Butterfly experts are observing a dearth of fluttering gold, plum and spotted wings locally and statewide this summer.
After butterflies began emerging in the springtime, their presence appeared to decline in late May and June.
“We haven’t seen too many butterflies,” said Dr. Annette Heisdorffer, a horticulturist with the University of Kentucky Daviess County Extension Office and master gardener instructor, who has heard reports of decline from local master gardeners. “We’re not sure what may have caused the decline we’re seeing currently.”
Heisdorffer posited that recent weather patterns affected the 2020 growing season, which could have impacted the butterflies’ development. The region experienced record drought and heat last fall, and temperatures dropped below freezing briefly in May.
Adam Baker, an entomologist at the University of Kentucky, also observed a plant schedule about two weeks behind earlier this summer.
“It’s probably more attributed to the long drought period that we had last summer than the freeze we had this year,” Baker said, but suggested it wasn’t possible to pinpoint a cause without direct evidence.
Insect population changes are difficult to observe from year to year, but the decades-long trends of population declines have been significant enough to trigger fears of an “insect apocalypse.” Newer research suggests the trends vary between terrain and species, with fireflies, bees and butterflies among the significantly impacted.
In a recent meta-analysis in Science, researchers discovered that between 1925 and 2018 terrestrial insects declined by about nine percent per decade while freshwater insects increased by about 11 percent per decade. This balances downward, however, as freshwater represents only 2.4 percent of Earth’s terrestrial surface, the authors wrote.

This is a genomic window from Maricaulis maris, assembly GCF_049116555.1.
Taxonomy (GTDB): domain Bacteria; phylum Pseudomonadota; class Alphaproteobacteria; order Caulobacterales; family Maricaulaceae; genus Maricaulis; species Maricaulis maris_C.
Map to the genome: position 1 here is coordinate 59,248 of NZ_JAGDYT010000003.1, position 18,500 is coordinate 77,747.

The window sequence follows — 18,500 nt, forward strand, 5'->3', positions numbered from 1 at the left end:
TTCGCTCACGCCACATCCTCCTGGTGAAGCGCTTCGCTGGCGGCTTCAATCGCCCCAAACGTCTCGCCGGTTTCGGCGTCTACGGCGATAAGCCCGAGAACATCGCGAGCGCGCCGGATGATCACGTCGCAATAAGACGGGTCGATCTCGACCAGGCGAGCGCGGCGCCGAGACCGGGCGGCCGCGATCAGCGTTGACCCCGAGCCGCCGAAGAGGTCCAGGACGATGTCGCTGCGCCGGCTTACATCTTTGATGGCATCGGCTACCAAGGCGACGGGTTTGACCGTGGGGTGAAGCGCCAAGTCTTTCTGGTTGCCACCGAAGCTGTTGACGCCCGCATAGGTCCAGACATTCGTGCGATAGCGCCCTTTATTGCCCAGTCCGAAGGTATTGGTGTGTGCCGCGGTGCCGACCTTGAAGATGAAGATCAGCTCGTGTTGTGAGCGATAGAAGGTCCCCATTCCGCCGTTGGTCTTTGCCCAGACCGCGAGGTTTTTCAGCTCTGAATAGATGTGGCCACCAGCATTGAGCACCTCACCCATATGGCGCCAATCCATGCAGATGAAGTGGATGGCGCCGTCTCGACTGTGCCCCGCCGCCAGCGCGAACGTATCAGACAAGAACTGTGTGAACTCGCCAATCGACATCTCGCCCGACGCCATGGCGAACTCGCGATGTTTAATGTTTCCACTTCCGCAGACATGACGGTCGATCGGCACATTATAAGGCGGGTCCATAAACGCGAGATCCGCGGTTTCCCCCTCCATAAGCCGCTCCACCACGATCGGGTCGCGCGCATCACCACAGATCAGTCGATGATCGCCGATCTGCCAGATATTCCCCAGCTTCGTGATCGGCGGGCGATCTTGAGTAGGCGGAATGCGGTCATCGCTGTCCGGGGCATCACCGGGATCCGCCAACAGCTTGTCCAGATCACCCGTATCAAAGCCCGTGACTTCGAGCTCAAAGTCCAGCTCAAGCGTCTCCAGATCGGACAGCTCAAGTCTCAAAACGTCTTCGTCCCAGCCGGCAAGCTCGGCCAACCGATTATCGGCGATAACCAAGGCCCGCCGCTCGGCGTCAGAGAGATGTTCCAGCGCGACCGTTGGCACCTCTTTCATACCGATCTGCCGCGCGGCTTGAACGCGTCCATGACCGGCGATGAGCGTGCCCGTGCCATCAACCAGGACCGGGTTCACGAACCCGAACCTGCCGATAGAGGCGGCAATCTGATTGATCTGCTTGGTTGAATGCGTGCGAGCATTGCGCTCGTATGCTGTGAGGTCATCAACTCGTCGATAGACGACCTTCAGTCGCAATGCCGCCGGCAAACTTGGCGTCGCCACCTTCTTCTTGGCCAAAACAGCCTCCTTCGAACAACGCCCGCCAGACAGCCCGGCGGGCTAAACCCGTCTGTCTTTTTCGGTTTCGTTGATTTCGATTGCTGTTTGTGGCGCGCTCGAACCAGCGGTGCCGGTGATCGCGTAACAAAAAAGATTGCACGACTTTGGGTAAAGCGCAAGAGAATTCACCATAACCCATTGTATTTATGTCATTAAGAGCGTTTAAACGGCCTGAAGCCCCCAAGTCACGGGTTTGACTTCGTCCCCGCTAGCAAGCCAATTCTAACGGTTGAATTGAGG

To reverse these trends, targeted conservation efforts need to address land-use drivers and water quality. Locally, folks can assist their neighborhood bugs by growing the right greenery for specific species.
Planting trees, shrubs, perennials and annuals that butterflies eat as larvae and adults is critical, according to Heisdorffer, who recommends planting zinnias and fennel.
“They need plants for both as they complete their life cycle,” she said.
There are ways to boost the success rate of local conservation plantings, according to Baker, who authored several studies on how to promote and protect vulnerable monarch butterfly populations. (The U.S. Fish and Wildlife Service will decide whether monarch butterflies warrant protection under the Endangered Species Act later this year.)
Through his research, Baker identified several effective measures: planting various species of milkweeds, especially broad-leaved milkweeds, isolating milkweeds in a garden to make plants more accessible and visible to monarchs, and growing butterfly-attracting plants on the perimeter of the garden.
It’s also important to be wary of invasive species, especially the caterpillar-loving paper wasps that thrive on man-made structures like barns or bird boxes in gardens.
“Put your garden in places with open lines of sight. Avoid courtyards. Use a combination of clusters and isolated plants,” Baker said.
Atmospheric conditions will also affect the success of conservation efforts. Plant cycles are impacted by temperature and humidity, and warmer climates can cause plants to flower early. Butterflies, which target specific buds of plants, can miss their reproductive windows.
“As our climates are changing, our botanical communities are changing,” Baker said.
Despite this year’s frightening scarcity of butterflies, there have been small signs of promise in recent weeks.
“I’m beginning to see a few butterflies coming now,” Heisdorffer said. “Now we’ll see what the future holds.”